10 Reasons to Go Flashpacking the Next Time You Travel
What’s the best way to pack for a year on the road?
Okay, so it’s a trick question. Unless you’re off to tag penguins at a base in Antarctica, there’s simply no need — or even a good reason — to pack for a year.
Eight months ago, my wife Lindsie and I pooled our savings, quit our jobs, rented out our condo, and set off to spend a year traveling the world. But a year’s worth of gear would be impossibly heavy; a year isn’t a vacation, it’s an expedition. So rather than plan (and pack) for all contingencies, we’re flashpacking.
As a flashpacker, you take along a few more tech tools, a few more dollars — and a lot less stuff. (Travel writer Kathleen Krisslip defines flashpacking as “backpacking with bucks and toys,” which is a pretty concise way to sum it up.) In practice, that means no camping gear or sleeping bags (with the exception of a good Victorinox. No clothing that you’re not definitely planning to wear within the next few weeks. No enormous suitcases and oversized backpacks that you have to sit on to zip up.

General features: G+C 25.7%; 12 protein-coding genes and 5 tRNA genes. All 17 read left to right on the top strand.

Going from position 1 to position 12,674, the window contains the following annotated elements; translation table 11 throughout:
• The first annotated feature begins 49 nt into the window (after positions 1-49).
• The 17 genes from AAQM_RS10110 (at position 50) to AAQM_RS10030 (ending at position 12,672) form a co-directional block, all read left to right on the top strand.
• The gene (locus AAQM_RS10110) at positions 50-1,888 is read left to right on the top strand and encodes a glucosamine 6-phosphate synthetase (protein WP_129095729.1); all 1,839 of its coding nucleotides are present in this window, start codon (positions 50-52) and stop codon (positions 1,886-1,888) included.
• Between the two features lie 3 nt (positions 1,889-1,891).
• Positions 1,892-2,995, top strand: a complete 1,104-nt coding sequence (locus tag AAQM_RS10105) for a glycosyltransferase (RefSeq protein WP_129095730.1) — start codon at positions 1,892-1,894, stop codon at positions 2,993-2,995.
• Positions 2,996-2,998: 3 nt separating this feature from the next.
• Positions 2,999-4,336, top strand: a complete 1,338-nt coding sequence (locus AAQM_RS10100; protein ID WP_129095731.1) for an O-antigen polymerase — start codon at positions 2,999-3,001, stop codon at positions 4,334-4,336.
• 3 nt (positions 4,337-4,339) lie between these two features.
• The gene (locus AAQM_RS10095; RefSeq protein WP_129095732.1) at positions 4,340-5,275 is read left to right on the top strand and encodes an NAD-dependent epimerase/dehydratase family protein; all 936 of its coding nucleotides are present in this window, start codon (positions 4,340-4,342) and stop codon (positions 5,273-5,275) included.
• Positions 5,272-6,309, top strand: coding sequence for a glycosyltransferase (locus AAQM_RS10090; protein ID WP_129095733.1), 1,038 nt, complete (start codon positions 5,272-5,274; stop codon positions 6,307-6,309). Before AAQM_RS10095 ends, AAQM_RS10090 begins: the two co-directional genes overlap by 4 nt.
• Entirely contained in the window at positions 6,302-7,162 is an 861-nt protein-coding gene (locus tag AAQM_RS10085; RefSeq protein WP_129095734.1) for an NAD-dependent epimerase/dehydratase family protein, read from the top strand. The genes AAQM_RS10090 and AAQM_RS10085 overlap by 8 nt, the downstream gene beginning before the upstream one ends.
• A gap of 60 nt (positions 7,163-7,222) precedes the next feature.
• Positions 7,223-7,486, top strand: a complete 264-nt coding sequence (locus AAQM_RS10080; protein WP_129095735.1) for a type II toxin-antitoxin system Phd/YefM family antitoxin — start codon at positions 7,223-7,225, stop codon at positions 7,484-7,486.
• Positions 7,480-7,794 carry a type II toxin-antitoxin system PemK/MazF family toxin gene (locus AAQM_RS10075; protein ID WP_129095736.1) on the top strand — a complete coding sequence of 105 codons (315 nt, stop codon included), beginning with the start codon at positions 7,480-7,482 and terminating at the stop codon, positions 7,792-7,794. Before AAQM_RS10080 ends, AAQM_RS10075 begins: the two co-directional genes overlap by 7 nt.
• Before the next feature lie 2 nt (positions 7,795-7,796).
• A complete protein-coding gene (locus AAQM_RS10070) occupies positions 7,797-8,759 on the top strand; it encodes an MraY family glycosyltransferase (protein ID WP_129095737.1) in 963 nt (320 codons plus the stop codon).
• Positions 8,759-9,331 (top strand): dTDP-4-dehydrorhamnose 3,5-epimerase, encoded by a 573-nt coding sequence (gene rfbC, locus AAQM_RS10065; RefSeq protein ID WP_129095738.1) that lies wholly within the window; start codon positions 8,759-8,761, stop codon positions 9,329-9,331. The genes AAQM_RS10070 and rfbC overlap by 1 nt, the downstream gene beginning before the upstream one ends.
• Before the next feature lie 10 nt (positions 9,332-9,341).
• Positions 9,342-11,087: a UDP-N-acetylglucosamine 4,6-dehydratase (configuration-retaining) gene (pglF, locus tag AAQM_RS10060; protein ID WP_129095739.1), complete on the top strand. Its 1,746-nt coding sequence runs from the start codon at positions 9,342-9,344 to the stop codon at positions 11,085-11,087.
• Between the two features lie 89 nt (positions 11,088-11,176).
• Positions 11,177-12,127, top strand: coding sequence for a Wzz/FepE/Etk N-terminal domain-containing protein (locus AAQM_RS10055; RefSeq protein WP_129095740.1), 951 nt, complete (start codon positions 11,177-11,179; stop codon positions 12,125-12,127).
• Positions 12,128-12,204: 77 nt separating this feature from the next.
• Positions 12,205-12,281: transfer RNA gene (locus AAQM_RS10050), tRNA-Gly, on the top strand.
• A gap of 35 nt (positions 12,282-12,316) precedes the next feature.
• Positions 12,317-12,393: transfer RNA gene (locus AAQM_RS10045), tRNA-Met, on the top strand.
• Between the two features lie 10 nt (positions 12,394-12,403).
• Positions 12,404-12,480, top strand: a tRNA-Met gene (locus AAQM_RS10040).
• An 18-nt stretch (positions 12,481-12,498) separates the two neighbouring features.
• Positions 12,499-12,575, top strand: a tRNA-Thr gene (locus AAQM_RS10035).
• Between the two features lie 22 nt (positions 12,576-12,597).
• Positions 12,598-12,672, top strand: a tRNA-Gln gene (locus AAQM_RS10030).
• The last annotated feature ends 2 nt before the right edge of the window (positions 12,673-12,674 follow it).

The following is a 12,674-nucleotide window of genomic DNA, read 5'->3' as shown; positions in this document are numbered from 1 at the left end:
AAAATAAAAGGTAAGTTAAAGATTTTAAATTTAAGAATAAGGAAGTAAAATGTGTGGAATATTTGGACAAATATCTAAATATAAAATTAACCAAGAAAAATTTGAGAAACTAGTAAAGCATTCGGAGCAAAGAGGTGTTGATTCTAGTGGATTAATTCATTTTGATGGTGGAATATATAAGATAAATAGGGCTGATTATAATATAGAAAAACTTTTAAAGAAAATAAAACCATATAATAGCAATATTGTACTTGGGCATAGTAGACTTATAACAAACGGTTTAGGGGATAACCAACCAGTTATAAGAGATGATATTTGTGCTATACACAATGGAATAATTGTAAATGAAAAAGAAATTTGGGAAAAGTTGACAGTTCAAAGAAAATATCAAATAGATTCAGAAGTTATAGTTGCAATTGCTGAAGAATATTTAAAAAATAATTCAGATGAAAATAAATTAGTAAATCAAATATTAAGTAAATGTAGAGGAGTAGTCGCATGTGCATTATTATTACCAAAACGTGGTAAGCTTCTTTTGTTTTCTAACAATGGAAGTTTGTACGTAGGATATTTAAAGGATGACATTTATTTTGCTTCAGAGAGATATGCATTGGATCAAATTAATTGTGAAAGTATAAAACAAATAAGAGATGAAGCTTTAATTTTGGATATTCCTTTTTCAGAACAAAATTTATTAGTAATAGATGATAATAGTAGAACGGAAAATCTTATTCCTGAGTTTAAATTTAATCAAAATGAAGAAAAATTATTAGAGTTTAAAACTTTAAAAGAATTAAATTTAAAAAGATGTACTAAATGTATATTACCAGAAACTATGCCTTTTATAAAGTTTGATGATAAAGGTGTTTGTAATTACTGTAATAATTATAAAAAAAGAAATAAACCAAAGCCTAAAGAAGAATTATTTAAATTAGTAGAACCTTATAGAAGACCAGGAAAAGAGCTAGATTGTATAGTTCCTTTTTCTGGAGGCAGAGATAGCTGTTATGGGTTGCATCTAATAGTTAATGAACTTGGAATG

As a starting point, think laptop, cell phone, camera, good-quality gear locks, basic clothes, and some cards and cash. And that’s about it. Maybe an iron-on badge for your bag.
Sound scary? It’s not. After eight months as a flashpacker, I wouldn’t travel any other way.
Here are ten reasons you should consider approaching your next trip in gloriously lightweight flashpacker style:
1. Luggage is heavy. Anywhere you travel, you’ll find people who packed way too much — they’re the ones standing in the train station looking exhausted and surrounded by bags.
Our trip started in Thailand, so we packed swimsuits and flip-flops. No coats. No boots. No bulky sweaters. We knew we wouldn’t need warm clothes until we’d passed through Southeast Asia — so why lug them through all those airports and hotel lobbies and beachfront bungalows? You won’t be wearing a sweater when eating at a restaurant like this one:
I didn’t even pack a razor; turns out they’re plenty cheap in Bangkok. The day before our flight to Australia, I picked up a toasty hooded sweatshirt (again, in Bangkok) for five bucks.
2. Shopping is fun. If you’ve got everything you need, what’s to do but go out for meals and do tourist stuff? Shopping for shampoo in Siem Reap or a dress shirt in Kuala Lumpur can be one of the most memorable and entertaining experiences you’ll have on the road. (Though I do advise you to avoid shaking hands with any Thai tailors standing in front of their shops; it can take hours — or an inked deal — before they’ll release your numb fingers from their surprisingly vice-like grip.)